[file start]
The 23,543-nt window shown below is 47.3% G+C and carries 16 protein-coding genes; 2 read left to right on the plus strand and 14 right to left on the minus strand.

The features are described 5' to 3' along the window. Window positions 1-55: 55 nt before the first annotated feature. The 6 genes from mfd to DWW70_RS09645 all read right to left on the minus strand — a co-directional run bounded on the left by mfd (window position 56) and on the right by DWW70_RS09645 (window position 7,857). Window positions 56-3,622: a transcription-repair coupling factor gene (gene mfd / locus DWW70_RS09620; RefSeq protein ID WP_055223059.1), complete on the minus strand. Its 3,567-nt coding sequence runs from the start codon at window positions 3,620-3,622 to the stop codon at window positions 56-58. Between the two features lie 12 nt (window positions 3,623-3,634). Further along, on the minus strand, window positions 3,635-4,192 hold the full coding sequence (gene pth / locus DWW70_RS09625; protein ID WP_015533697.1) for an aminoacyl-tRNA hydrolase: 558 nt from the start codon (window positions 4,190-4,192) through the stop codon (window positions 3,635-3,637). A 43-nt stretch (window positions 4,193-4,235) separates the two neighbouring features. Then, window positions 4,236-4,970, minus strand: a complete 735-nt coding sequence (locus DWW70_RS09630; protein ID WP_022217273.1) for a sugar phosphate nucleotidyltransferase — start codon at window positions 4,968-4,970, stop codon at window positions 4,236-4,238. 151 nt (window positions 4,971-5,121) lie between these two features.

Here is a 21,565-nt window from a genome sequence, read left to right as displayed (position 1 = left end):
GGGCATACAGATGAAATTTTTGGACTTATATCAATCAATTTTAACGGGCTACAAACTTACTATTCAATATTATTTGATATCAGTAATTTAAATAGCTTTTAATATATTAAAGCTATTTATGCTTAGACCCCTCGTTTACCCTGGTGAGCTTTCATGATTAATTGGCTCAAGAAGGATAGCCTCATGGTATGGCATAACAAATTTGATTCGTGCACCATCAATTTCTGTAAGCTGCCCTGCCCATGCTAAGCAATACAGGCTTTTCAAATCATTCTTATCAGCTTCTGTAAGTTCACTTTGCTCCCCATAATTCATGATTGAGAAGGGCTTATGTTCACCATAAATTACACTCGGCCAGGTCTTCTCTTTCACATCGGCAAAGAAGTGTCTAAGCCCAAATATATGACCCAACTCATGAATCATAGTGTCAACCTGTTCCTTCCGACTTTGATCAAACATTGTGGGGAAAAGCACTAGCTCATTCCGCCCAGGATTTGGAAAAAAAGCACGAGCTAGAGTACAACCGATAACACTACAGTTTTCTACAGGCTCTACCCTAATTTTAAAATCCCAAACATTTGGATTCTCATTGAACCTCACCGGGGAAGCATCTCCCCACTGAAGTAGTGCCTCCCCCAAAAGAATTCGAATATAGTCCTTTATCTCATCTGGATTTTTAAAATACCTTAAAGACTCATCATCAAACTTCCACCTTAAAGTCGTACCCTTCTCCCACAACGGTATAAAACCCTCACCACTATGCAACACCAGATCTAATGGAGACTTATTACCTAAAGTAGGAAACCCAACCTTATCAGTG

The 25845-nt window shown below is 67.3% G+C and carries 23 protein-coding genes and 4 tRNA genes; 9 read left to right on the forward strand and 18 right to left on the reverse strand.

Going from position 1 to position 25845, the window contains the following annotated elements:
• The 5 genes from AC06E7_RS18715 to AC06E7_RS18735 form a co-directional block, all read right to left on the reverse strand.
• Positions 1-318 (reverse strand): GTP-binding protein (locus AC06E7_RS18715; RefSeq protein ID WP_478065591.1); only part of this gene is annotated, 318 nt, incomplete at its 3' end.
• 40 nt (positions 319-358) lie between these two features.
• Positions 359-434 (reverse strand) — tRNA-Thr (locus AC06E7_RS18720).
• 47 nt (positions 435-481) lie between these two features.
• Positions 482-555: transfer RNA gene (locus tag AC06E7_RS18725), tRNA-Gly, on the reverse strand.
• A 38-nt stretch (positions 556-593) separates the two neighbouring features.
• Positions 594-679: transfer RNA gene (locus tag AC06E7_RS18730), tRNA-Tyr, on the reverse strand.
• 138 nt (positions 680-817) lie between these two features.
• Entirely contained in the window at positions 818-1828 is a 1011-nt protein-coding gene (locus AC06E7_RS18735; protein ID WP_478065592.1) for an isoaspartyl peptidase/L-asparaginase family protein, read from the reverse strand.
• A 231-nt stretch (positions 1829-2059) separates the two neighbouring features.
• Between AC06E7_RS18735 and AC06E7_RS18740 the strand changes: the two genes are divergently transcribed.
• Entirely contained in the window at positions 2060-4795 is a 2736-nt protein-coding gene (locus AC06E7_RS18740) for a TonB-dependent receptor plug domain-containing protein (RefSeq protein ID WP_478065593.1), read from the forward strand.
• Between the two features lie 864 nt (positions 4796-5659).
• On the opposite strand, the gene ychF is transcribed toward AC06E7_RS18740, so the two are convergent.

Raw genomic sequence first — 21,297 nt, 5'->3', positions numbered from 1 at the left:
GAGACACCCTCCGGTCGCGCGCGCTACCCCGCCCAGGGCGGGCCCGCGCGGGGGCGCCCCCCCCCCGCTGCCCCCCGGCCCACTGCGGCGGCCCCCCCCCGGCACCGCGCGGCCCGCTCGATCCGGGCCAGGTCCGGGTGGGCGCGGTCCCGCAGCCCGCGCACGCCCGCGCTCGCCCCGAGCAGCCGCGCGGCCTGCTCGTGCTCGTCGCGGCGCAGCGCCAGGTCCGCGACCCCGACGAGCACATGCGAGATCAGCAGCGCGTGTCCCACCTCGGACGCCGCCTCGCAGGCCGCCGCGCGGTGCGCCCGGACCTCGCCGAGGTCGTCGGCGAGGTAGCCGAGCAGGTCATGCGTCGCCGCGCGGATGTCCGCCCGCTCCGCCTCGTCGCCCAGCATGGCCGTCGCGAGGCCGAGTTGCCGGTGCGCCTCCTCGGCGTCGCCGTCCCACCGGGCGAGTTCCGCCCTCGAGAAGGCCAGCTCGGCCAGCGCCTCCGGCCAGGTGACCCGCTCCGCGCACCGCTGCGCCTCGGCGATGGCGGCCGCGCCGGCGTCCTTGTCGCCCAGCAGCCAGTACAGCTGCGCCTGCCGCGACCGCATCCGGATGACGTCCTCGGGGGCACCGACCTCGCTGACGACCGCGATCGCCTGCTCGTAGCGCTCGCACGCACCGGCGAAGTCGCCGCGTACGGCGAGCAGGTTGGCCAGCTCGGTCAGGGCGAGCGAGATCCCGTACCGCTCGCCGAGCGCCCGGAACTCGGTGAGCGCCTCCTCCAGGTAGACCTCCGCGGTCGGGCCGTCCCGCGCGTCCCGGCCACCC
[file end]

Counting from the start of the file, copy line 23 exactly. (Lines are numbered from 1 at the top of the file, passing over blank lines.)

GAGACACCCTCCGGTCGCGCGCGCTACCCCGCCCAGGGCGGGCCCGCGCGGGGGCGCCCCCCCCCCGCTGCCCCCCGGCCCACTGCGGCGGCCCCCCCCCGGCACCGCGCGGCCCGCTCGATCCGGGCCAGGTCCGGGTGGGCGCGGTCCCGCAGCCCGCGCACGCCCGCGCTCGCCCCGAGCAGCCGCGCGGCCTGCTCGTGCTCGTCGCGGCGCAGCGCCAGGTCCGCGACCCCGACGAGCACATGCGAGATCAGCAGCGCGTGTCCCACCTCGGACGCCGCCTCGCAGGCCGCCGCGCGGTGCGCCCGGACCTCGCCGAGGTCGTCGGCGAGGTAGCCGAGCAGGTCATGCGTCGCCGCGCGGATGTCCGCCCGCTCCGCCTCGTCGCCCAGCATGGCCGTCGCGAGGCCGAGTTGCCGGTGCGCCTCCTCGGCGTCGCCGTCCCACCGGGCGAGTTCCGCCCTCGAGAAGGCCAGCTCGGCCAGCGCCTCCGGCCAGGTGACCCGCTCCGCGCACCGCTGCGCCTCGGCGATGGCGGCCGCGCCGGCGTCCTTGTCGCCCAGCAGCCAGTACAGCTGCGCCTGCCGCGACCGCATCCGGATGACGTCCTCGGGGGCACCGACCTCGCTGACGACCGCGATCGCCTGCTCGTAGCGCTCGCACGCACCGGCGAAGTCGCCGCGTACGGCGAGCAGGTTGGCCAGCTCGGTCAGGGCGAGCGAGATCCCGTACCGCTCGCCGAGCGCCCGGAACTCGGTGAGCGCCTCCTCCAGGTAGACCTCCGCGGTCGGGCCGTCCCGCGCGTCCCGGCCACCC